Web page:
The interim constitution had emphasized the need for consensus to take the political process forward. But when the Maoists emerged the biggest party in the CA polls, other parties started arguing that if the government was always to be formed on the basis of consensus, no one could remove the Maoists from power. At this point, say the Maoists, other parties asked them to choose between a republic and an amendment of the interim constitution’s provision on consensus for government formation. Maoist chief Dahal told us at the time that since the Maoists could not compromise on the agenda of republic, they agreed to removal of the provision for consensus. This was the time when the atmosphere of trust between the parties started to sour.
You pointed out that amendment of the IC’s provision for consensus was beginning of the cycle of mistrust between Maoist and non-Maoist parties. How has this atmosphere of mistrust evolved over the years?
Though the causes have differed, the country’s problems remain the same: the inability of the political actors to trust one another. The non-Maoist actors believe the Maoists are really out to capture state powers, as outlined in their official documents. Maoist chief Dahal’s removal of army chief further heightened the suspicion that they were really out to capture state powers by rendering all state organs dysfunctional. Dahal had to resign at what he and the Maoists perceived as an attempt to corner them. This took the level of mistrust to a whole new level. If things had worked as planned, Girija Prasad Koirala should have been the first president of republican Nepal—for his leadership of the peace process, his guiding role in the 2006 movement, and his towering national and international stature.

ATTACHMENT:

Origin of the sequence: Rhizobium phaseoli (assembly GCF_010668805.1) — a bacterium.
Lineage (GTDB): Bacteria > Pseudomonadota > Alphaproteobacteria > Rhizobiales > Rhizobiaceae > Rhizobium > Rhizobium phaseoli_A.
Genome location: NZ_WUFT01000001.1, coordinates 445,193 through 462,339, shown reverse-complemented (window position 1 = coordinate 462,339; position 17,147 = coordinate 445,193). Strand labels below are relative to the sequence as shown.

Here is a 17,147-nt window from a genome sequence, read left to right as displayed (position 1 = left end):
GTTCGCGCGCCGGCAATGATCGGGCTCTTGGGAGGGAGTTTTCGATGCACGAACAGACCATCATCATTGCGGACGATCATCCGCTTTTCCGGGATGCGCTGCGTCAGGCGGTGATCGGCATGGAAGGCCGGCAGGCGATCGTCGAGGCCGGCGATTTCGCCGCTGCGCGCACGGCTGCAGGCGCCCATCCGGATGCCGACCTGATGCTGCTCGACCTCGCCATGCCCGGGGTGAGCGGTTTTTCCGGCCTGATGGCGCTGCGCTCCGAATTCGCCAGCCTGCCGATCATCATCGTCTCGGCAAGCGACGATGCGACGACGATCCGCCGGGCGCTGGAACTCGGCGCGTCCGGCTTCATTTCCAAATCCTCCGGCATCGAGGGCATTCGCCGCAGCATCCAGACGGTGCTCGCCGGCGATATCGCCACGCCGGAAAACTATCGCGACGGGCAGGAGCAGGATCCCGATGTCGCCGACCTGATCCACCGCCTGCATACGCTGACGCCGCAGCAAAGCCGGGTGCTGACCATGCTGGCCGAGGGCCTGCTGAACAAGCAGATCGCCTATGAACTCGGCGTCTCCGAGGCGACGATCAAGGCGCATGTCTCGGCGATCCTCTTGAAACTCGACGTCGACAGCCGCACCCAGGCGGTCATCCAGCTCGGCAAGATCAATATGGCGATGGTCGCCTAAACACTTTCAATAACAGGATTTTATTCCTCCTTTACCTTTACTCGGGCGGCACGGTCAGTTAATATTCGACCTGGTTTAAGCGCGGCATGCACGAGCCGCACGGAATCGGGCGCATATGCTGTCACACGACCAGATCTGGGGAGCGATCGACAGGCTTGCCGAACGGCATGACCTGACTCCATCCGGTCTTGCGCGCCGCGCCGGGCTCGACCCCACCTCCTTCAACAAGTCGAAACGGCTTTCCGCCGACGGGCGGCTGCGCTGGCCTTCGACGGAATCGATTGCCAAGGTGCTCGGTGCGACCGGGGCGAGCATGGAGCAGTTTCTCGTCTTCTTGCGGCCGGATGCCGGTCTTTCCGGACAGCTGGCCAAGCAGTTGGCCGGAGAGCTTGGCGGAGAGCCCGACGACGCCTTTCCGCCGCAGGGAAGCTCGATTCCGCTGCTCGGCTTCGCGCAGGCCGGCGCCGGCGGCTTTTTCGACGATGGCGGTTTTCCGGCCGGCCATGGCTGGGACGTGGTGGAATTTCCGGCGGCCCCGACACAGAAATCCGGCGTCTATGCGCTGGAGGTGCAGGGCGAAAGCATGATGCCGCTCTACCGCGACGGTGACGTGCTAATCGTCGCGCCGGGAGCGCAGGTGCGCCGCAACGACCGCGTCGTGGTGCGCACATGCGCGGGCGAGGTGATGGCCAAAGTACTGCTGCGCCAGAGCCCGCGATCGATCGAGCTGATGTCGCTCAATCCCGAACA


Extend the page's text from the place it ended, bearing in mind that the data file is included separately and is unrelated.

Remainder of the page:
Even Dahal had agreed to it. But as the delay over the formation of new government after CA polls prolonged, the polarization between Maoists and non-Maoist forces started to increase. Finally, the Maoists reached a point where they started feeling that if Koirala was given the presidency, he would establish the president’s office as a power center, severely restricting the prime minister’s maneuverability. The other fear was that the loyalty of Nepal Army would shift to Koirala. This was the reason Koirala’s inevitable ascent to the post of the president had to be aborted. The heightened climate of mistrust at the time still prevails.
The opposition parties fear the Maoists are out to capture state power by prolonging their stay in government leadership. Is this fear justified?
First, you have to evaluate whether there is a climate where one party can capture state power. In my view, both Pushpa Kamal Dahal and Baburam Bhattarai have been among the weakest prime ministers in Nepal’s history. Dahal couldn’t establish an army chief of his choice; Bhattarai couldn’t even establish his pick of police chief.
Do you believe the Maoists have left their ideology of state capture behind?